“Were you in the Olympics?”

Just one of the many questions I get asked every time I venture out as a wheelchair user

Sarah Park
3 min readSep 16, 2021


Photo by Elevate on Unsplash

So here’s the thing: I went out to get some fresh air in my local park and was greeted with that question. I wouldn’t mind if there were a chance I could be. The question above is one example of when people unintentionally make me feel awkward every time I go out, and it doesn’t have to be that way.

Surprisingly enough, the answer is NO! For starters, IF I were lucky enough to be the best in my sport, my answer would still be no.

If people are going to assume that all disabled people in jogging bottoms are going to be good at sport, they could at least get the event correct — Paralympics, not Olympics.

I’m not sure why people feel like they have to say such ridiculous things — perhaps through the embarrassment of not knowing what to say. Here is an example of something appropriate to say: “Good afternoon, isn’t it a beautiful day?” That’s what people typically say to strangers, isn’t it?

Another question I get asked and have lost count of the number of times it’s been asked is: “Your arms must be strong, right?” Now, comparatively, to the individual asking the question, I may have more muscular arms than them, but it’s not exactly a fair comparison. Their legs will be stronger than mine because they use theirs, and I don’t use mine. You wouldn’t say to someone walking, “Your legs must be strong”, just because they are walking — so why is it okay to say it about someone’s arms when they are a wheelchair user?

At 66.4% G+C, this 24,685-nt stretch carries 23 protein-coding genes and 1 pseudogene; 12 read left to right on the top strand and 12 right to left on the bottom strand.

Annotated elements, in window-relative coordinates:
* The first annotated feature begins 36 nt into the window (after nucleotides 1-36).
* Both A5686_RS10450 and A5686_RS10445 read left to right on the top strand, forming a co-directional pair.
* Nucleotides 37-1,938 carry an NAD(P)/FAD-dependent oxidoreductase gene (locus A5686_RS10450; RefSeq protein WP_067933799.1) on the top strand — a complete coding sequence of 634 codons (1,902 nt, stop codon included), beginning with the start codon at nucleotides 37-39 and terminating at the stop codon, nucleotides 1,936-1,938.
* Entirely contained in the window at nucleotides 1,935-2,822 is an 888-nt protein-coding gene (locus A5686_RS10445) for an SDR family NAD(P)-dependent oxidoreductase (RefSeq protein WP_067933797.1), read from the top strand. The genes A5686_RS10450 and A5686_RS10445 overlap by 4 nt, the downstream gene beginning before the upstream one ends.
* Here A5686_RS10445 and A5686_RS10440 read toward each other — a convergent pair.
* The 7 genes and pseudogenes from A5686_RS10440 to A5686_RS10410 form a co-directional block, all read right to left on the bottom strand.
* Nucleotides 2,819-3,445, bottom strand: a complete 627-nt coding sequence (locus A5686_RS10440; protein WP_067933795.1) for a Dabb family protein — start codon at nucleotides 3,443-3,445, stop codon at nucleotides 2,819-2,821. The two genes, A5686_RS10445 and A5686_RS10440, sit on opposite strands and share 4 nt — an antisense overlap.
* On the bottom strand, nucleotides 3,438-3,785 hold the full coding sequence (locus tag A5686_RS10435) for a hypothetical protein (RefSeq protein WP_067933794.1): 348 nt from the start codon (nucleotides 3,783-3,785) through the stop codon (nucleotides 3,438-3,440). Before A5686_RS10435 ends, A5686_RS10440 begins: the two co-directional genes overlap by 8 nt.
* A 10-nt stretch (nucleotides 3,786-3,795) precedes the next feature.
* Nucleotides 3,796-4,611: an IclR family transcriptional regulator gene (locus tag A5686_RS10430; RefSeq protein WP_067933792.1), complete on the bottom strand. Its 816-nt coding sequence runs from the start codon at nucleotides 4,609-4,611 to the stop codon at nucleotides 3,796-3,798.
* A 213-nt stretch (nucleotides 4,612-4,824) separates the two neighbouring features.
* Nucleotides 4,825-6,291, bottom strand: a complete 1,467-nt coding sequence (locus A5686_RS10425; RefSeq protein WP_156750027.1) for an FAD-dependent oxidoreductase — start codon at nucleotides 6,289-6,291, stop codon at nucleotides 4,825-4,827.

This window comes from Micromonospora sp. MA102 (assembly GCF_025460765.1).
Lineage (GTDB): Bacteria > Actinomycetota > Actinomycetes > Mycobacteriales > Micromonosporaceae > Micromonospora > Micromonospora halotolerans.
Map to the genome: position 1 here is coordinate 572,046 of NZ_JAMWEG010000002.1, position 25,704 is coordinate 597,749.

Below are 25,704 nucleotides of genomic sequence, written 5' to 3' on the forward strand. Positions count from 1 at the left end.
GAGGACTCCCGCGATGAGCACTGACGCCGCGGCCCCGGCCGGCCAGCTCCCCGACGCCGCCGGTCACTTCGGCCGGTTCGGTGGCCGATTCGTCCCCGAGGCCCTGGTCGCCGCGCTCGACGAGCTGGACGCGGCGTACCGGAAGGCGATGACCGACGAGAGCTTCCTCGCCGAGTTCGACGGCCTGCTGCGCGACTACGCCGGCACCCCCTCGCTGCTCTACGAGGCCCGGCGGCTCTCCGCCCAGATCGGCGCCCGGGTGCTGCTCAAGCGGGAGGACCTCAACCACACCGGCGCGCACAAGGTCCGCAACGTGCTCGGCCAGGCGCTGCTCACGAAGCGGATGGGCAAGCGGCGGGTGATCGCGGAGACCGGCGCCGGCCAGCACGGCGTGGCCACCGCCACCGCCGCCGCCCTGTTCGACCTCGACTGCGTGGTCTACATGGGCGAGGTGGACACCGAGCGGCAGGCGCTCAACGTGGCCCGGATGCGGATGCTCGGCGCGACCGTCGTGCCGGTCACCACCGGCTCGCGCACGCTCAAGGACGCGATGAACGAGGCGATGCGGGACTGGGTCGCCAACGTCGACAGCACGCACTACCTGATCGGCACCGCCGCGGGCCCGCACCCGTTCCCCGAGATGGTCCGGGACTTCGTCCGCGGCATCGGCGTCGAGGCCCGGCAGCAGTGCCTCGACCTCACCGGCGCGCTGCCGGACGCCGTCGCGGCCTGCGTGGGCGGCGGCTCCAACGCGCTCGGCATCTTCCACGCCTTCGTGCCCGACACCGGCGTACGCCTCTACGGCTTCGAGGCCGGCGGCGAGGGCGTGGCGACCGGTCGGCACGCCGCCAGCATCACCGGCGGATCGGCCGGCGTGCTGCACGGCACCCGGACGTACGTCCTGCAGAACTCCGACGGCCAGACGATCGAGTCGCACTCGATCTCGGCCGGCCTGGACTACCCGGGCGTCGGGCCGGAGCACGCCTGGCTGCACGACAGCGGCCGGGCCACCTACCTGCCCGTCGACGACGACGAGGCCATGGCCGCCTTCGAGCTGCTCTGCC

Many things that are said to disabled people are done from a very childlike perspective.

I will often get asked if I need a hand. Rather than waiting for my response, they help anyway. If you’re not going to wait for an answer, why ask?

For the most part, if I’m out on my own, it's because I know I can do whatever I am required to do without assistance. On those few occasions when something unexpected happens, I can ask for help if needed—leading me nicely into my next point. If I say I’m fine and I am polite in my response, don’t give me attitude back. Yep, that’s right; when I decline assistance because I can cope, I’m the one in the wrong. Go…



Sarah Park

Mentor/bestselling author/speaker. Ensuing people with disabilities and chronic illnesses feel valued, heard, supported. https://linktr.ee/thedisabilitydiva